2004
DOI: 10.2139/ssrn.715981
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Foreign Direct Investment and Local Economic Development: Beyond Productivity Spillovers

Abstract: Standard-Nutzungsbedingungen:Die Dokumente auf EconStor dürfen zu eigenen wissenschaftlichen Zwecken und zum Privatgebrauch gespeichert und kopiert werden.Sie dürfen die Dokumente nicht für öffentliche oder kommerzielle Zwecke vervielfältigen, öffentlich ausstellen, öffentlich zugänglich machen, vertreiben oder anderweitig nutzen.Sofern die Verfasser die Dokumente unter Open-Content-Lizenzen (insbesondere CC-Lizenzen) zur Verfügung gestellt haben sollten, gelten abweichend von diesen Nutzungsbedingungen die in… Show more

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Cited by 40 publications
(34 citation statements)
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References 47 publications
(49 reference statements)
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“…Similar to employment, sales competition could potentially capture both positive spillovers, i.e., domestic firms are spurred to become more efficient or to upgrade their technology due to competition (Blomström and Kokko, 1998) or negative spillovers such as market stealing or congestion pricing (Aiken and Harrison, 1999;Görg and Greenaway, 2004;Görg and Strobl, 2005). Our empirical results reveal that negative spillovers in this case are the dominant effect in both limited and wider geographic scopes in our study.…”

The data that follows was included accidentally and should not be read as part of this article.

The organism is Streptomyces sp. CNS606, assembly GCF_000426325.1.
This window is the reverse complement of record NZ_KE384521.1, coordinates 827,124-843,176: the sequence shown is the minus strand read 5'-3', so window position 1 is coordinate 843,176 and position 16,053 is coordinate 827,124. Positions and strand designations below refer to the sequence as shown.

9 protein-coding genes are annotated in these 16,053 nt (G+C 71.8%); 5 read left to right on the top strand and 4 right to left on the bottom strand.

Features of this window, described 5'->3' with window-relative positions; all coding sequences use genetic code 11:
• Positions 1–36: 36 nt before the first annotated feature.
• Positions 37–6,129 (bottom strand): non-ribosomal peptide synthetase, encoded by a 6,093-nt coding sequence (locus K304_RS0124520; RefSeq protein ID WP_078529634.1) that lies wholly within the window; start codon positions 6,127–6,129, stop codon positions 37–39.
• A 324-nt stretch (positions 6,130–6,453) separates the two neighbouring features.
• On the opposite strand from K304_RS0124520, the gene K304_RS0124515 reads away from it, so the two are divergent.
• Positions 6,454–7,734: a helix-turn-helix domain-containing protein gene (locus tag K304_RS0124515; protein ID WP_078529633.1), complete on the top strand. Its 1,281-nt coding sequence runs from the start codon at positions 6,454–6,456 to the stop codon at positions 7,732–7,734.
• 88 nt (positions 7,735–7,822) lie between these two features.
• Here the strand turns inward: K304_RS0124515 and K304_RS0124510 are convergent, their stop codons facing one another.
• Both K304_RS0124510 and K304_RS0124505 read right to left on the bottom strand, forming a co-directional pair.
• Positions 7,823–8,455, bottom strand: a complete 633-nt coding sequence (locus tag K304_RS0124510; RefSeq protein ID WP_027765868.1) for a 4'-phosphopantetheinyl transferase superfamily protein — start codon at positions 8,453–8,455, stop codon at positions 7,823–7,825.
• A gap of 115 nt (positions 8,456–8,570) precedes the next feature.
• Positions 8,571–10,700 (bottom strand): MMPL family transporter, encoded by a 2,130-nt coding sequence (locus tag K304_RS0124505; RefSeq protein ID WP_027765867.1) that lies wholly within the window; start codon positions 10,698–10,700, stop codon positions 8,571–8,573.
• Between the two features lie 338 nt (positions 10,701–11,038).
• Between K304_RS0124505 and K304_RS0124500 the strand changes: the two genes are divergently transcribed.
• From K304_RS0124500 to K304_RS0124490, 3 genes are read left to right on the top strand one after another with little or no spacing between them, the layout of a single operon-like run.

Section: Introductionmentioning
confidence: 68%
“…Similar to employment, sales competition could potentially capture both positive spillovers, i.e., domestic firms are spurred to become more efficient or to upgrade their technology due to competition (Blomström and Kokko, 1998) or negative spillovers such as market stealing or congestion pricing (Aiken and Harrison, 1999;Görg and Greenaway, 2004;Görg and Strobl, 2005). Our empirical results reveal that negative spillovers in this case are the dominant effect in both limited and wider geographic scopes in our study.…”
Section: Introductionmentioning
confidence: 68%
“…Some of the research using panel data showed the existence of positive effects or assuming certain factors such as absorption capacity (Kinoshita 2001, Girma 2005) and the level of technological gap between foreign and domestic companies (Kokko,Tansini and Zejan 1994;Basile,Castellani and Zanfei 2003). In a detailed review of the research on the spillover effects related to FDI, Gorg and Strobl (2004) concluded that the results of productivity spillover does not depend on whether data at the level of industries or companies were used but on whether methods of comparative data or panel data were used. Of the 40 studies, in 19 there has been a statistically significant conclusions about the existence of positive spillover effects, 15 studies found no significant spillover effects and 6 studies found evidence of negative spillover effects.…”
Section: Literaturereviewmentioning
confidence: 99%
“…Variables for detecting vertical spillover effects are designed using input-output table. Some studies have found evidence of positive vertical spillover effects (Schoors and van der Tol (2002) for Hungary, Javorcik, Saggi and Spatareanu (2004) for Lithuania; Blalock and Simon (2009) for Indonesia. Other studies, however, have come to the different results.…”
Section: Literaturereviewmentioning
confidence: 99%
“…In a similar way, Gorg and Strobl concluded that FDI can be of use to local companies, not only through transfer of technology, but also through the so-called externalities. In other words, foreign investors increased the demand for local products and services that are used in everyday business, primarily at the local level, which enabled local companies to increase productivity [6].…”
Section: Fdi and Economic Development Of The Host Countrymentioning
confidence: 99%